Last spring, the pandemic stole Maddie Harvey’s job on campus in the Dean of Students office. She was finishing up her senior year at the University of St. Thomas in St. Paul, Minn., and without the income from her job, she wasn’t going to have enough money to pay her upcoming tuition bill.
“It was definitely a very vulnerable situation that I was in,” says Harvey, “it’s not easy to talk about when you’re struggling, especially knowing that so many people were struggling at one time.”
Through some Internet research, she discovered a tool called SwiftStudent that would help her craft a financial aid appeal letter to her college. In it, Harvey requested money for her studies, and outlined all her expenses. It was nerve-wracking to air her personal financial situation. And the stakes were high: If she didn’t receive more money, she was afraid she wouldn’t be able to pay her tuition bill. Finally, she heard a response: Her appeal had worked. Her college offered her about $2,000 more for the semester. She says that money “made a big difference and allowed me to graduate on time.”
Millions of students may find themselves in the same boat as Harvey — saddled with unexpected expenses or pandemic related job losses that impact their ability to pay for college. And a student’s financial aid package might not be enough to cover their costs because of the way the federal aid system is set up: The Free Application for Federal Student Aid, or FAFSA — the form which determines a student’s eligibility for financial aid for college — uses tax data from 2019. Unfortunately, the world looked very different back then, pre-pandemic.
It’s a concern that’s come up with many of the high school students that Danny Tejada, a college advisor at a private school in St. Louis, works with.
But, Tejada says, there’s hope for students and families worried the FAFSA doesn’t capture their financial situation. “The one thing that people don’t really know about is that, yeah, you can appeal financial aid packages that don’t live up to what the actual reality of things are,” he says. “Whatever first offer you get doesn’t have to be the final.”
After you submit your financial aid application, college financial aid officers have the ability to reconsider aid packages when financial situations change, unexpected expenses emerge, or a person’s circumstances are not fully captured on their FAFSA. It’s officially called professional judgement, though most refer to it as the appeals process, and it’s a power handed down by Congress.
And in a year like no other, colleges are bracing for an influx of student requests. Tejada says that works to a student’s advantage. “A lot of people [at the college you’re applying to] know what’s happening right now. So no one is in their own bubble,” he says. “But the most important thing is that you speak up about it.”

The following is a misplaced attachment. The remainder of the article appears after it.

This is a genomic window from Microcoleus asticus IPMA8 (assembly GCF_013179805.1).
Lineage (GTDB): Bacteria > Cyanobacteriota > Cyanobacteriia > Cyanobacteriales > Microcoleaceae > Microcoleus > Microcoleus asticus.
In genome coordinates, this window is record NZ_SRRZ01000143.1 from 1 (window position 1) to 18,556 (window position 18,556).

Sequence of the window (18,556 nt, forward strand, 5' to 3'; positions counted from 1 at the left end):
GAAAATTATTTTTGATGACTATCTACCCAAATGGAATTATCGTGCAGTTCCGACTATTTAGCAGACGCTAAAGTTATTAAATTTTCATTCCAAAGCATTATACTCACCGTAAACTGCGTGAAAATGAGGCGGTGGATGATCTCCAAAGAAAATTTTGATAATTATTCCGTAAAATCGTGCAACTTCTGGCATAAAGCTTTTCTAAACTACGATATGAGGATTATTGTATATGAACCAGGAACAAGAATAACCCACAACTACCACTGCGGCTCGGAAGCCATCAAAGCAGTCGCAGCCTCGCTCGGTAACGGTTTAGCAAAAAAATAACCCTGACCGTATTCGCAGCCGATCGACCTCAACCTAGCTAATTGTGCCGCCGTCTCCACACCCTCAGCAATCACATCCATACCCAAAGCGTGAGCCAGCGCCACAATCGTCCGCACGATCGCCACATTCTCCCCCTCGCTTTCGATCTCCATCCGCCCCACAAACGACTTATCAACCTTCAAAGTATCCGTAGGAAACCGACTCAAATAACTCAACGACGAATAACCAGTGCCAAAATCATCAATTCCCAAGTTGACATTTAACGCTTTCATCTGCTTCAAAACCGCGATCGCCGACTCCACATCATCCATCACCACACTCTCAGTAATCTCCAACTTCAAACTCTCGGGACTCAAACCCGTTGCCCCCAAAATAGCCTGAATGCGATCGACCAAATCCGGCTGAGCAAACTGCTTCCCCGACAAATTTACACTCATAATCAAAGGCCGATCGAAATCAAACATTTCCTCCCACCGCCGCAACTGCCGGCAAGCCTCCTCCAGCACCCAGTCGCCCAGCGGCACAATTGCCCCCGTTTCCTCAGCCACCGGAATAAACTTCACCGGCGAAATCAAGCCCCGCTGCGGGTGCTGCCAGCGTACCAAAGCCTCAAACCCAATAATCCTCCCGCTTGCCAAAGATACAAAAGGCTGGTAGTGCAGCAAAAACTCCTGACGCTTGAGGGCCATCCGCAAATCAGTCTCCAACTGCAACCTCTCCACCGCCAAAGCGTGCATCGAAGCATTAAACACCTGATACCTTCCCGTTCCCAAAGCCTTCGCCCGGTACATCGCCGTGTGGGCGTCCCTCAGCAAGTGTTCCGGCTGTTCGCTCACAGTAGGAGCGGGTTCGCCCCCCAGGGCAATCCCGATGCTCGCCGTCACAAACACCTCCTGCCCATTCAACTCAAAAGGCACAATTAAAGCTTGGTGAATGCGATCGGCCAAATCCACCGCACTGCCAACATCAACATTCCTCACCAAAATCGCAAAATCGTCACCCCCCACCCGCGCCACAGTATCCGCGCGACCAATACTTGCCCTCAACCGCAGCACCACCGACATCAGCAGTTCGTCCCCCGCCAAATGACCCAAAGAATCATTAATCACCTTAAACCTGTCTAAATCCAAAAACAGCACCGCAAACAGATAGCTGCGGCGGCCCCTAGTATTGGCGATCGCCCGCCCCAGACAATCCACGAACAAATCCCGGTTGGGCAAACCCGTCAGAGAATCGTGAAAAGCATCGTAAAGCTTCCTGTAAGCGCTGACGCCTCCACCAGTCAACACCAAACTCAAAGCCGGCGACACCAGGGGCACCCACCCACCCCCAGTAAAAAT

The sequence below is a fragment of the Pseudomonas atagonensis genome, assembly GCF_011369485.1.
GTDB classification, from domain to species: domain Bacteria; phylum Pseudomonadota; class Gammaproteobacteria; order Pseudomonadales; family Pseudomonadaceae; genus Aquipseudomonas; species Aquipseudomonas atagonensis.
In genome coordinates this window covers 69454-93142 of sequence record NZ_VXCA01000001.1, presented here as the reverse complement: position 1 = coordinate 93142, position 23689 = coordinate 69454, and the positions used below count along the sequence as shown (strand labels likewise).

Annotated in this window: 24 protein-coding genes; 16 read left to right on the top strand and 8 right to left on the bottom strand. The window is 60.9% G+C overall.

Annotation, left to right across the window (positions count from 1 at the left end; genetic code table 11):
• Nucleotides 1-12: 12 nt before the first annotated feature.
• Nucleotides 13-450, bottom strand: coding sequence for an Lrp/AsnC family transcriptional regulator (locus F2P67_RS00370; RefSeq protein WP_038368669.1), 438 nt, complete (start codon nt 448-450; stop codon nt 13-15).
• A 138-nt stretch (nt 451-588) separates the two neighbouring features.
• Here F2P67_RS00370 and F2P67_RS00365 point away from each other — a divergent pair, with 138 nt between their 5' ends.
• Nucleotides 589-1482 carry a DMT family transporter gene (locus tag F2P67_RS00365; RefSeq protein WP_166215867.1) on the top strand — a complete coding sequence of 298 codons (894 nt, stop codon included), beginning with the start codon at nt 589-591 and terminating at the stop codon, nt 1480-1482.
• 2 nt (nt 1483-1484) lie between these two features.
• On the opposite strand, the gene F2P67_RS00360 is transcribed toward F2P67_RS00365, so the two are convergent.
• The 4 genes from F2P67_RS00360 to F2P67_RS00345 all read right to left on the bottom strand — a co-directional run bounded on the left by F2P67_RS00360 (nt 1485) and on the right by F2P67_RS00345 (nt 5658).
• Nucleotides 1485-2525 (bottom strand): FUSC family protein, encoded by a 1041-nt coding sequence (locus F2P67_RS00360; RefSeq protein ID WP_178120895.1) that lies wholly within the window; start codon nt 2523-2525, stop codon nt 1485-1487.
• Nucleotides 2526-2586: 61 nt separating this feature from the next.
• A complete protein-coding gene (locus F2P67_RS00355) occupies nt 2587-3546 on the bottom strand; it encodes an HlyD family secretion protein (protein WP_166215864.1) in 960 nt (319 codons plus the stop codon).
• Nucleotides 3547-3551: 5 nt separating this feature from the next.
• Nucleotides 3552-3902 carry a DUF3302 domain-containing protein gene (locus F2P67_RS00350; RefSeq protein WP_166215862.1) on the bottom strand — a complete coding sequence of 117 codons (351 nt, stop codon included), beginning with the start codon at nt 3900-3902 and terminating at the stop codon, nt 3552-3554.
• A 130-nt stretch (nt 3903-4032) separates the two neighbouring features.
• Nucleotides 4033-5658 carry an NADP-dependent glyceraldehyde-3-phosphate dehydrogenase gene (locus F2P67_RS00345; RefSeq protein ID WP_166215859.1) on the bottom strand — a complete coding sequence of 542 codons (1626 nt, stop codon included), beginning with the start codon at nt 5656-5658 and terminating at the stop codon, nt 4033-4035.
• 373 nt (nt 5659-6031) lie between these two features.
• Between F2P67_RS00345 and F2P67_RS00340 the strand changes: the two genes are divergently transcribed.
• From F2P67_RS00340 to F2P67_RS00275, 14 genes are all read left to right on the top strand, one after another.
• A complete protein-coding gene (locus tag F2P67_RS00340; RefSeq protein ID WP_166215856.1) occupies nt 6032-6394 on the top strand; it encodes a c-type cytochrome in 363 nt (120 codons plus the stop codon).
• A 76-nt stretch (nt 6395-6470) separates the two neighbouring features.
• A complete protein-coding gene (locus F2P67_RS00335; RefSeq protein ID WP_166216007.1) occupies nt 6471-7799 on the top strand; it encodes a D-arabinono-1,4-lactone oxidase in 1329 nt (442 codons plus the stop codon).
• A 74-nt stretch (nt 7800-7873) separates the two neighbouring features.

In October, a survey from the National Association of Student Financial Aid Administrators found that about 60% of financial aid offices at more than 200 colleges saw an increase in appeal requests between March 1 and Sept. 21 compared to the previous year. A third of respondents saw students’ requests more than double.
“The financial aid office is your friend in this process,” explains Karla Weber, who works in the financial aid office at the University of Wisconsin-Madison. “I think sometimes we get made out to be the ones that are hiding or hoarding this money from students, where it’s really just the opposite.”
Her office saw an uptick in appeals through the spring and summer and is anticipating more to come. “2020 has been a crazy year for a lot of people,” Weber says, and the most important thing for students to do is communicate with the colleges they’ve applied to. “Let them know, ‘Hey, something’s happened. Our finances are just a little bit different now. What can we do to let you know so you can take a second look?’”
Despite its increased use during the pandemic, the appeals process is “a black box from a transparency perspective,” explains Abigail Seldin, who helped create SwiftStudent. The U.S. Department of Education doesn’t collect data from colleges showing how much additional aid is given, which students appeal or which students are funded after submitting a request. In a recent op-ed in Inside Higher Ed, researchers from the Education Trust say this lack of transparency “raises questions about how subjective and susceptible to bias professional judgments might be.”
There are also limitations for how schools can adjust a student’s aid package, based on the cost of attendance and the estimated amount a family can pay. And then there’s the fact that institutions only have so much money to offer, especially at a time when many colleges have issued layoffs, seen budget cuts and taken revenue hits from low enrollment.
Still Maddie Harvey, who had her financial appeal granted and successfully completed her bachelor’s degree last May, says you’ll never know if you don’t ask: “My biggest takeaway from this experience is that it’s OK to admit that you need help.”